Extending books: Andy Matuschak and Michael Nielsen on Timeful Texts

Picking up Tuesday’s post about transactional reading and contemplation, here’s something interesting that goes a little further in thinking about how we might immerse ourselves in books or other texts. Today’s gem comes from Andy Matuschak (former leader of the R&D group at Khan Academy and all-round interesting fellow), who’s working on developing more effective tools for thought and learning.…

One million copies sold

One million copies is a lot of anything, but should it influence your decision to buy a book? First thought: No it shouldn’t. Judging from the things that other people wear and watch and the ways they spend their time, a million people doing something should have no influence on whether I do it too. At best, they have totally…

Broker books

There are network effects between books / knowledge gained from books; Not all network connections are created equal; New books within your areas of experience and specialism will strengthen that part of your network but are subject to the law of diminishing returns: once you’ve read the classics, the remaining books are likely to be less good; The best books…

Recommendation: Dreyer’s English

I could spend a long time typing out great lines from this book: it’s helpful, funny, and contains just the right amount of snark.* If you like books on writing and style or – especially – if you’ve never read one, you should read this. *As you’ll see tomorrow.

Bo Burlingham on Small Giants (3): special places to work

Fifth, the companies also had what struck me as unusually intimate workplaces. They were, in effect, functional little societies that strove to address a broad range of their employees’ needs as human beings – creative, emotional, spiritual and social needs as well as economic ones. … They were places where employees felt cared for in the totality of their lives,…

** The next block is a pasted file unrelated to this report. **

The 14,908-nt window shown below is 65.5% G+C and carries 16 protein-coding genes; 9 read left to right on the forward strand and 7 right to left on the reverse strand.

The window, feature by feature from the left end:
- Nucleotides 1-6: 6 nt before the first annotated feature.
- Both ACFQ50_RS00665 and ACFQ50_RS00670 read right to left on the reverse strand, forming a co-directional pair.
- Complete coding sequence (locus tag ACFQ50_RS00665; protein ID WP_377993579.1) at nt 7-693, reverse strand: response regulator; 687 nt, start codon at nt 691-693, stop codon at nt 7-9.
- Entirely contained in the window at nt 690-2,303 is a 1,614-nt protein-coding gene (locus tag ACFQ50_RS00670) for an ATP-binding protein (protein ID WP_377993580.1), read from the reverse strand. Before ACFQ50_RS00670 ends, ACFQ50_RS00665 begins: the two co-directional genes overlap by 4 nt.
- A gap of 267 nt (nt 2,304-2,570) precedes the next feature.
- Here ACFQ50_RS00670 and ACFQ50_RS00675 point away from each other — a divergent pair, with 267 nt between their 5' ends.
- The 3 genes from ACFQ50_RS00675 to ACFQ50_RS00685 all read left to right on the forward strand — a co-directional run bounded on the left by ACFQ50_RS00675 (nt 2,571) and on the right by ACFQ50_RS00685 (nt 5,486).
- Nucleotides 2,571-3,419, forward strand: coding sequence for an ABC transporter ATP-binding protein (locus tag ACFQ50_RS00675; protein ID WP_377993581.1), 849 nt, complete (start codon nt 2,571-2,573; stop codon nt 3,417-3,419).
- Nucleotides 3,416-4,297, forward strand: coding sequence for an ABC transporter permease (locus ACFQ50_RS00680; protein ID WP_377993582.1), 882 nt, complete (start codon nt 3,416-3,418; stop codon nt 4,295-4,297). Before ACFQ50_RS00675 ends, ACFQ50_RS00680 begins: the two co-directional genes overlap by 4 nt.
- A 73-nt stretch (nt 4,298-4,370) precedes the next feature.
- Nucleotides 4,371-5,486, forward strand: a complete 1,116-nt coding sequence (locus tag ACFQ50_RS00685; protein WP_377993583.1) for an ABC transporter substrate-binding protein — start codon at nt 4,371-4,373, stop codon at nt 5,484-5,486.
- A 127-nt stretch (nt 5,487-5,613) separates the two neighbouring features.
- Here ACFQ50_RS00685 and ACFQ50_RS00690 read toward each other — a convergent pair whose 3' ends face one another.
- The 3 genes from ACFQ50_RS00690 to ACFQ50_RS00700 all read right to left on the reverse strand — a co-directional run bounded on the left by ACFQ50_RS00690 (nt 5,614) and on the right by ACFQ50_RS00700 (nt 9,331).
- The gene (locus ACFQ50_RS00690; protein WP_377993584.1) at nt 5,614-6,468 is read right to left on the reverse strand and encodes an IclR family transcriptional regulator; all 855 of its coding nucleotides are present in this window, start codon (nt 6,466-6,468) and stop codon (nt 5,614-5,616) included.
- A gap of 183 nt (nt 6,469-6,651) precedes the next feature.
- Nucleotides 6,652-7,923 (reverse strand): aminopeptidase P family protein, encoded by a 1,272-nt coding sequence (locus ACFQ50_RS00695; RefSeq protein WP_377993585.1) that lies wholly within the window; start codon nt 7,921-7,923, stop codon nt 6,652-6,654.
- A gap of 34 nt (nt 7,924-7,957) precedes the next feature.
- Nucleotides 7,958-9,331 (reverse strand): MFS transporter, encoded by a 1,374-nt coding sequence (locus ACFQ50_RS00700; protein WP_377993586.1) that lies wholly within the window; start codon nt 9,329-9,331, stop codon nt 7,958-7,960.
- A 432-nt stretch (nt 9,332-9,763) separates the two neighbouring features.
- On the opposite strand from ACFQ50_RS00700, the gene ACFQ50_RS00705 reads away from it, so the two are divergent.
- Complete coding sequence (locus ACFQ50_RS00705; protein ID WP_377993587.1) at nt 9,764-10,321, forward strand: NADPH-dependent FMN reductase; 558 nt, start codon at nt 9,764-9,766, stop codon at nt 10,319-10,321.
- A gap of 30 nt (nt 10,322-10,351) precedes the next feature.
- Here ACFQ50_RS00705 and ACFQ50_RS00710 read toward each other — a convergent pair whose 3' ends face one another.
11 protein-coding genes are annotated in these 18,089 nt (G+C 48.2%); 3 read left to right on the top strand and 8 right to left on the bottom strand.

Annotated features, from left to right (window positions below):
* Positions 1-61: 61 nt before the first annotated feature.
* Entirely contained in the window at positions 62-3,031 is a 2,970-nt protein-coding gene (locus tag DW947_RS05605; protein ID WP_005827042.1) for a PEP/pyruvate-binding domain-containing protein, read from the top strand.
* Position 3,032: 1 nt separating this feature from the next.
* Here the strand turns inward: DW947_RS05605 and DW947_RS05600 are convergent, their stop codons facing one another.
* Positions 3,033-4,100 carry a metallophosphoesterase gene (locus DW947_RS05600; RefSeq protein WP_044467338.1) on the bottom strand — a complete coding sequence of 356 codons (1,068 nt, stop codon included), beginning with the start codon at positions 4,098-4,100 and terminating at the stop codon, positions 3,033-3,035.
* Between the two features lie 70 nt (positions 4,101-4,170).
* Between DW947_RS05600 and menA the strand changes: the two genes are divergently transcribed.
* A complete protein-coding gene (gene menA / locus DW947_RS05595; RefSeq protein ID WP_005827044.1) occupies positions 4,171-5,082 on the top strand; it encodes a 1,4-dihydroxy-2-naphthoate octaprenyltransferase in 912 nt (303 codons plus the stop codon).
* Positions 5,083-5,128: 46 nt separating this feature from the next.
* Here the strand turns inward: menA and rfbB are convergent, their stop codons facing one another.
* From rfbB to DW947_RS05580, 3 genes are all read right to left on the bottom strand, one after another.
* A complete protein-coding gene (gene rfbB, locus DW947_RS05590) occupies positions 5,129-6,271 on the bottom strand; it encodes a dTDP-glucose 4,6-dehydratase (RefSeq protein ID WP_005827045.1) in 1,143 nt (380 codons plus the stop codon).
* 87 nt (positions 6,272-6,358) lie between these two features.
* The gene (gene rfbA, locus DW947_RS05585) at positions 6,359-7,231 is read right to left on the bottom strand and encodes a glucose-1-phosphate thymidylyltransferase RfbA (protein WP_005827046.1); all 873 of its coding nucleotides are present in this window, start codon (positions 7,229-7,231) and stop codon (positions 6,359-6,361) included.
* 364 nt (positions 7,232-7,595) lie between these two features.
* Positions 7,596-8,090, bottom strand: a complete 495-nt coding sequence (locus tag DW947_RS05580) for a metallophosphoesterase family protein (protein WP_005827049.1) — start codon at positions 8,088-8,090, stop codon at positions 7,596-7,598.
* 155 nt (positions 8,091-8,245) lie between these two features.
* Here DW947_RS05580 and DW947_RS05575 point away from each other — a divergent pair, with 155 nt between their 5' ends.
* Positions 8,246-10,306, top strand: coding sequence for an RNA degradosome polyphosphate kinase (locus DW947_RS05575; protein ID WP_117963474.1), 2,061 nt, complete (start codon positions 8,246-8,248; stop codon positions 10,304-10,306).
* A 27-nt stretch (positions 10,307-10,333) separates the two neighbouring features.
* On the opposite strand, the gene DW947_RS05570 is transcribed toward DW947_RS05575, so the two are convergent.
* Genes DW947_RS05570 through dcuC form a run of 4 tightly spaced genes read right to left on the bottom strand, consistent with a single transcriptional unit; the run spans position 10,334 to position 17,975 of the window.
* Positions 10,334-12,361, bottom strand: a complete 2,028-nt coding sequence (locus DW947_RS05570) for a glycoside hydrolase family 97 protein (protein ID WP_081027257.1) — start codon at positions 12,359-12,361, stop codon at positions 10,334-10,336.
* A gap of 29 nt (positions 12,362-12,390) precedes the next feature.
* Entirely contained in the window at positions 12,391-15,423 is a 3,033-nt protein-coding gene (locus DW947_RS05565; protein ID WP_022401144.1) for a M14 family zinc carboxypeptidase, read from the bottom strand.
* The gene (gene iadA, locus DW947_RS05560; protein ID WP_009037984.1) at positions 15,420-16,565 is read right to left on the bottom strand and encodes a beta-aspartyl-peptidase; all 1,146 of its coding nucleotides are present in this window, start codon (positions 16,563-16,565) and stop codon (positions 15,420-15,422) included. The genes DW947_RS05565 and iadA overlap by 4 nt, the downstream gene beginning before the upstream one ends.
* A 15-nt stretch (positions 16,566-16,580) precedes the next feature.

Bo Burlingham on Small Giants (2): key relationships

Third, each company had an extraordinarily intimate relationship with the local city, town or county in which it did business – a relationship that went well beyond the usual concept of “giving back”. That was part of it, to be sure, and all of these companies were model corporate citizens, but the relationship was very much a two-way street. The…

Bo Burlingham on Small Giants (1): defining success, choosing a path

First, I could see that, unlike most entrepreneurs, their founders and leaders had recognized the full range of choices they had about the type of company they could create. They hadn’t accepted the standard menu of options as a given. They had allowed themselves to question the usual definitions of success in business and to imagine possibilities other than the…

Tom Peters: “What Diversity Problem?”

This is Tom Peters on Diversity in 1994’s The Pursuit of Wow!: Diversity problem? Hurdle? Diversity creates one and only one thing: opportunity. Business, in the mad global marketplace [1994!], needs a rush of serious creativity. Creativity is, invariably, a byproduct of sparks, new views, juxtaposed interests etc. How does a company acquire those assets? Diversity! … It seems obvious…

On Jean Valjean’s carriage, technological progress and interchangeable parts

Jean Valjean – in a desperate hurry to save an innocent man from being condemned – has stopped to rest his horse and discovered that his carriage has a broken wheel: This excellent beast had covered twelve and a half miles in two hours and had not a drop of sweat on its rump. … “Can you repair the wheel…

Reading List: 2020 and beyond?

*Asterisk indicates previously read (to re-read) read or partially read. I’m not promising to finish in 2020, but I’d like to. Needs more fiction. Getting things done (4) 12 Week Year – Brian P. Moran, Michael Lennington* (read 2020/01/09) Atomic Habits – James Clear* Make Time – Jake Knapp and John Zeratsky (added 2020/01/05) Start Finishing – Charlie Gilkey (added…